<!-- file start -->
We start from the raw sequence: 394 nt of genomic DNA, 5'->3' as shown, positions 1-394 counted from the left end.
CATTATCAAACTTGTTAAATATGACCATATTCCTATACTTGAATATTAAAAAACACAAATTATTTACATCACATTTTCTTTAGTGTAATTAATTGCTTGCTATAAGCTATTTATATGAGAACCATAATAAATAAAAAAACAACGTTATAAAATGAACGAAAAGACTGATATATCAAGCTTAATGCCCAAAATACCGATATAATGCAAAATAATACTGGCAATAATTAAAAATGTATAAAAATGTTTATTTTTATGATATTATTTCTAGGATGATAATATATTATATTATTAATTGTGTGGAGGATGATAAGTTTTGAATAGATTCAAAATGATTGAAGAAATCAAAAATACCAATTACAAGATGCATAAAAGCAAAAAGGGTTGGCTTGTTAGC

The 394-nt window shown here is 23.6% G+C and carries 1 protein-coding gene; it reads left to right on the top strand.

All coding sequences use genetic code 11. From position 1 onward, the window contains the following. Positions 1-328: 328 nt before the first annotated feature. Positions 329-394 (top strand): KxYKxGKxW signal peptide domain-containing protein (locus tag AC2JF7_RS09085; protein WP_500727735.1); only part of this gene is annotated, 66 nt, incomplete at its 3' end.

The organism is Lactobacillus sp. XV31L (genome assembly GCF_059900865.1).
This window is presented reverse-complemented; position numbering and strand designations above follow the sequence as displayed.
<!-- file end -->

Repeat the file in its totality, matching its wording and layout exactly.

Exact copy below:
We start from the raw sequence: 394 nt of genomic DNA, 5'->3' as shown, positions 1-394 counted from the left end.
CATTATCAAACTTGTTAAATATGACCATATTCCTATACTTGAATATTAAAAAACACAAATTATTTACATCACATTTTCTTTAGTGTAATTAATTGCTTGCTATAAGCTATTTATATGAGAACCATAATAAATAAAAAAACAACGTTATAAAATGAACGAAAAGACTGATATATCAAGCTTAATGCCCAAAATACCGATATAATGCAAAATAATACTGGCAATAATTAAAAATGTATAAAAATGTTTATTTTTATGATATTATTTCTAGGATGATAATATATTATATTATTAATTGTGTGGAGGATGATAAGTTTTGAATAGATTCAAAATGATTGAAGAAATCAAAAATACCAATTACAAGATGCATAAAAGCAAAAAGGGTTGGCTTGTTAGC

The 394-nt window shown here is 23.6% G+C and carries 1 protein-coding gene; it reads left to right on the top strand.

All coding sequences use genetic code 11. From position 1 onward, the window contains the following. Positions 1-328: 328 nt before the first annotated feature. Positions 329-394 (top strand): KxYKxGKxW signal peptide domain-containing protein (locus tag AC2JF7_RS09085; protein WP_500727735.1); only part of this gene is annotated, 66 nt, incomplete at its 3' end.

The organism is Lactobacillus sp. XV31L (genome assembly GCF_059900865.1).
This window is presented reverse-complemented; position numbering and strand designations above follow the sequence as displayed.